One of the fastest-growing trends I am seeing in the new home construction and renovation industry is the creation of very large patio openings, mainly multi-panel sliding or folding glass doors.
Not that long ago, having a 12-foot-wide sliding glass door was considered an extra-large opening. Now, on a regular basis, I am seeing openings that are 20 to 30 feet wide, and it can be very challenging to effectively cover this size opening. Now, I admit, these larger openings are more prevalent on the West Coast, but I continue to get more calls from farther east in the U.S. every year.
I am going to conveniently skip over the debate as to all the different window coverings that may be used to cover large openings and focus specifically on roller shades. With the popularity of roller shades and the wide array of fabric options available, I find them to be the easiest way to cover these large openings. The real trick is customizing the shades both to serve the opening and the demands of the client. I also must point out that I only offer solutions to my clients with roller shades that will be motorized.
The first thing to consider with very large roman shades is the construction of the doors. Are they folding? Sliding? How many door panels are there for the opening? Do they have frames around the glass panes? Or are they frameless panes? If they are fold, do they fold in or out of the room? Does one door open independently? (Most manufacturers offer a single door at one end that will open independently without having to fold the other doors.) Are there any obstructions when the doors are opened or closed, including door handles or hinges? If they are sliding doors, what is the recess depth from the first door to the last? Also, do they slide from left to right, right to left, both ways, or center opening?
And just like panel track shades, the first panel and the last panel are on separate tracks, thus one is farther from the wall surface than the other. Except with doors, they are much thicker, so the more sliding doors you have, the farther your fabric will be from the deepest recessed door. All of the above questions will help you customize the shade’s options.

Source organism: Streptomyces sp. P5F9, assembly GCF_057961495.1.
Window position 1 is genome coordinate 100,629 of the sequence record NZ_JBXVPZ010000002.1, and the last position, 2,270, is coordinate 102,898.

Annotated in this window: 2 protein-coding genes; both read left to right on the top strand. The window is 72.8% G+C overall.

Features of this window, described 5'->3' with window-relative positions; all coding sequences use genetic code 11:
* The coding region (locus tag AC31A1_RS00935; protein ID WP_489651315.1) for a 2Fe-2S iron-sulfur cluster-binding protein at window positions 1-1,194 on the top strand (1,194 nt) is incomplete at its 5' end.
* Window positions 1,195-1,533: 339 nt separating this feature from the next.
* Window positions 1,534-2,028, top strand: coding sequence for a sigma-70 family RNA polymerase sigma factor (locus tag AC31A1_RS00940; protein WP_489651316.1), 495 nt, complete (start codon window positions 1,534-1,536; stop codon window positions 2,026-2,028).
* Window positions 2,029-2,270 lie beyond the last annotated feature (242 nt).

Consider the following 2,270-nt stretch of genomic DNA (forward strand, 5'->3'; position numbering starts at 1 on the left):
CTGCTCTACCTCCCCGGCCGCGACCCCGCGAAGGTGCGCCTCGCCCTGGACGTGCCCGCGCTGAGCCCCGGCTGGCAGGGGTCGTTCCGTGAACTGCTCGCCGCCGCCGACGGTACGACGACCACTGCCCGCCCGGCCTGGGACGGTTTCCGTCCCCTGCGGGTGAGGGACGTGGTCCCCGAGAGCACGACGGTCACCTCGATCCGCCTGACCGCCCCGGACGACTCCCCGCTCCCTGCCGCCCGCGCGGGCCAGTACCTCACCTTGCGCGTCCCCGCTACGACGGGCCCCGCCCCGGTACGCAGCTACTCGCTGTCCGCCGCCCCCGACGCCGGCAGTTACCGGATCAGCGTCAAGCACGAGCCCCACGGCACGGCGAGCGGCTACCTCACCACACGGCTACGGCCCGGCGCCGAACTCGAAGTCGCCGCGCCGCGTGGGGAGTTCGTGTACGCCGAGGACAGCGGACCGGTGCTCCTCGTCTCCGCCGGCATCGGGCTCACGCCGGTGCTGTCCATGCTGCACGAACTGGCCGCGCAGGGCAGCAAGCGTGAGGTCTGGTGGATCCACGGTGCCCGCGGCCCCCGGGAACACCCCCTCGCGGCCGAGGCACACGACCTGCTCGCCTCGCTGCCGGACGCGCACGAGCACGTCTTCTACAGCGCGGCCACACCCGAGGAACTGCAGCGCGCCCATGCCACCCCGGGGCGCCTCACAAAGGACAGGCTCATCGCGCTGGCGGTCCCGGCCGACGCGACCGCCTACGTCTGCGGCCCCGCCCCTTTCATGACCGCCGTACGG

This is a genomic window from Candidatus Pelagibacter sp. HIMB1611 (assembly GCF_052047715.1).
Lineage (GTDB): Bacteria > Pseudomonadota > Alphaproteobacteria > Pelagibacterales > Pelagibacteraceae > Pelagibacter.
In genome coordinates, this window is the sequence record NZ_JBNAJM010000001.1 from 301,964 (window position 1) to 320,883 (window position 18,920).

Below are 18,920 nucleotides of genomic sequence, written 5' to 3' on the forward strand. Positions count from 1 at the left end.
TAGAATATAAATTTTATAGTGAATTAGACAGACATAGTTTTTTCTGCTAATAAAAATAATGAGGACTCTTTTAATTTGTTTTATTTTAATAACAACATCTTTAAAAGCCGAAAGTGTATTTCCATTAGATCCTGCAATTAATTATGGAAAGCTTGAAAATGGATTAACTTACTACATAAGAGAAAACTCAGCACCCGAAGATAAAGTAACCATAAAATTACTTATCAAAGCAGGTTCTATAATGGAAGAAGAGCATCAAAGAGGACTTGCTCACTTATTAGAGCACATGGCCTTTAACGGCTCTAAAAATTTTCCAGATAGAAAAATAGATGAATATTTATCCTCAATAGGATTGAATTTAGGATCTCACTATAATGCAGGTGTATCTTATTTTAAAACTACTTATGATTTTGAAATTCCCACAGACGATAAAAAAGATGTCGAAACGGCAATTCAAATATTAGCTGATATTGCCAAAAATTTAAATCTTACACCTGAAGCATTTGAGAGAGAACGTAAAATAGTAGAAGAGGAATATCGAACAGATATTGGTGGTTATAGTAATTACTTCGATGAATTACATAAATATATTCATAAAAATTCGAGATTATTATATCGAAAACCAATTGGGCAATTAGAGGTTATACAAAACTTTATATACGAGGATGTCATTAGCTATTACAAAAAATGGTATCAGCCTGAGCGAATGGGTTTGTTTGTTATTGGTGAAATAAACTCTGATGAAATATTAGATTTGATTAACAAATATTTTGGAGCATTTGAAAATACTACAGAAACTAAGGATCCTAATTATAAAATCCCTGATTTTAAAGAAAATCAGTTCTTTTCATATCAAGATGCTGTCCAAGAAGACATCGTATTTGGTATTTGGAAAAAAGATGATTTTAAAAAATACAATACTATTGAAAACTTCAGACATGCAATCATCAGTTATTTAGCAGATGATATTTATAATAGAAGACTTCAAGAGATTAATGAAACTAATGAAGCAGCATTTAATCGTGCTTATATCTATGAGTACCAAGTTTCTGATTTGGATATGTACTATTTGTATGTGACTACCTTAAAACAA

The next thing to consider with very large roman shades is the selection of the fabric: screen, privacy, room darkening or a dual shade system. This is a very straightforward question, but the next question is more important. How many panels of fabric is the client OK with using to cover the doors? Are they expecting one piece of fabric to cover the entire opening? Or one panel of fabric for each door panel? Or a combination of fabric panels and door panels? The answer to this question is what presents the challenge. And the wider the opening and/or the higher number of doors, the more challenging the project becomes.
So, let’s start with one panel of fabric to be used to cover the entire opening. Depending on the overall width and height of the door, this may seem impossible, but there are manufacturers that can make a single shade up to 40 feet wide. (This is correct: A 40-foot-wide covering can be made with a single piece of fabric.) And many manufacturers are starting to make even wider options. There are also multiple manufacturers that have 24-foot-wide shades made with a single piece of fabric as a standard offering in their collections. For some, it is offered as an exterior option, but the shade can easily be used indoors. The single-piece-of-fabric shade is a great option if the client can afford it.
However, there are some drawbacks and concerns that need to be addressed to this shade option in addition to the price. Size and weight are also important things to consider. Generally, the wider the shade, the larger the tube must be. Some larger shades may require a 9-inch mounting surface and can weigh hundreds of pounds. So, mounting them securely may be a challenge.
Another challenge such a large shade presents is its shipping, transportation, and installation. It will definitely take several installers, and you must also consider how you are going to deliver the very large shade to the job site and possibly how are you going to get it into the home or building. If you do not have easy access to the exterior of the opening, installation may become very difficult. This size of shade does not fit down hallways, onto elevators or through stairwells.